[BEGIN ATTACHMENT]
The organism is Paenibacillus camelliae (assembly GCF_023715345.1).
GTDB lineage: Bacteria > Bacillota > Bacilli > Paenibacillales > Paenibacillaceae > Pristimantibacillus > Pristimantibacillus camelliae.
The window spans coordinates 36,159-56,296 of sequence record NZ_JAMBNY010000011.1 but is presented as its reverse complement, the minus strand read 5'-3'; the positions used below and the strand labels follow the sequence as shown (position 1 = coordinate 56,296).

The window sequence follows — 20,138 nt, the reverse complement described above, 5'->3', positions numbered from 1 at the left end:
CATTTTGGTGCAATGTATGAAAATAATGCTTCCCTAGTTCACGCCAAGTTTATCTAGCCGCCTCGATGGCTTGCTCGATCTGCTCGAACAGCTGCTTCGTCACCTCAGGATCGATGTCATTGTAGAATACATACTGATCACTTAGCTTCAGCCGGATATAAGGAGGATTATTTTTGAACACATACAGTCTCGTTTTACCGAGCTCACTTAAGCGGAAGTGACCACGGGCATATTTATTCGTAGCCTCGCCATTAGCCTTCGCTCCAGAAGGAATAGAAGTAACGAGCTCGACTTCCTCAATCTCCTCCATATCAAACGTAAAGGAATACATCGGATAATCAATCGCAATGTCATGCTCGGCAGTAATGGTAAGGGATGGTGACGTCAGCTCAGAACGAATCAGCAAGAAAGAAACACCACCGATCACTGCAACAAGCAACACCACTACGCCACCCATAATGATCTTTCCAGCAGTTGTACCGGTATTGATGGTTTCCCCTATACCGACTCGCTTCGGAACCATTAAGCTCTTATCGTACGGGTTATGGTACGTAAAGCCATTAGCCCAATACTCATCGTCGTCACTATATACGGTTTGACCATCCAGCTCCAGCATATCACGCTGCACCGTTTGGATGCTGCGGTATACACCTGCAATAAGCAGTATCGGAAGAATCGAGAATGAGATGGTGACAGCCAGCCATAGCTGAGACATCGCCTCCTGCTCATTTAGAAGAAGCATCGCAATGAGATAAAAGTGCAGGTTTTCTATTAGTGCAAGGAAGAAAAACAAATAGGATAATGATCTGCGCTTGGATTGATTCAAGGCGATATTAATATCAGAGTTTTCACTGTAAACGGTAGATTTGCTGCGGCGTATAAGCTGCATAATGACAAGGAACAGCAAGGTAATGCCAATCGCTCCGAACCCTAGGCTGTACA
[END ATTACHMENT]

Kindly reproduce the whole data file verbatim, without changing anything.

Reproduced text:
The organism is Paenibacillus camelliae (assembly GCF_023715345.1).
GTDB lineage: Bacteria > Bacillota > Bacilli > Paenibacillales > Paenibacillaceae > Pristimantibacillus > Pristimantibacillus camelliae.
The window spans coordinates 36,159-56,296 of sequence record NZ_JAMBNY010000011.1 but is presented as its reverse complement, the minus strand read 5'-3'; the positions used below and the strand labels follow the sequence as shown (position 1 = coordinate 56,296).

The window sequence follows — 20,138 nt, the reverse complement described above, 5'->3', positions numbered from 1 at the left end:
CATTTTGGTGCAATGTATGAAAATAATGCTTCCCTAGTTCACGCCAAGTTTATCTAGCCGCCTCGATGGCTTGCTCGATCTGCTCGAACAGCTGCTTCGTCACCTCAGGATCGATGTCATTGTAGAATACATACTGATCACTTAGCTTCAGCCGGATATAAGGAGGATTATTTTTGAACACATACAGTCTCGTTTTACCGAGCTCACTTAAGCGGAAGTGACCACGGGCATATTTATTCGTAGCCTCGCCATTAGCCTTCGCTCCAGAAGGAATAGAAGTAACGAGCTCGACTTCCTCAATCTCCTCCATATCAAACGTAAAGGAATACATCGGATAATCAATCGCAATGTCATGCTCGGCAGTAATGGTAAGGGATGGTGACGTCAGCTCAGAACGAATCAGCAAGAAAGAAACACCACCGATCACTGCAACAAGCAACACCACTACGCCACCCATAATGATCTTTCCAGCAGTTGTACCGGTATTGATGGTTTCCCCTATACCGACTCGCTTCGGAACCATTAAGCTCTTATCGTACGGGTTATGGTACGTAAAGCCATTAGCCCAATACTCATCGTCGTCACTATATACGGTTTGACCATCCAGCTCCAGCATATCACGCTGCACCGTTTGGATGCTGCGGTATACACCTGCAATAAGCAGTATCGGAAGAATCGAGAATGAGATGGTGACAGCCAGCCATAGCTGAGACATCGCCTCCTGCTCATTTAGAAGAAGCATCGCAATGAGATAAAAGTGCAGGTTTTCTATTAGTGCAAGGAAGAAAAACAAATAGGATAATGATCTGCGCTTGGATTGATTCAAGGCGATATTAATATCAGAGTTTTCACTGTAAACGGTAGATTTGCTGCGGCGTATAAGCTGCATAATGACAAGGAACAGCAAGGTAATGCCAATCGCTCCGAACCCTAGGCTGTACA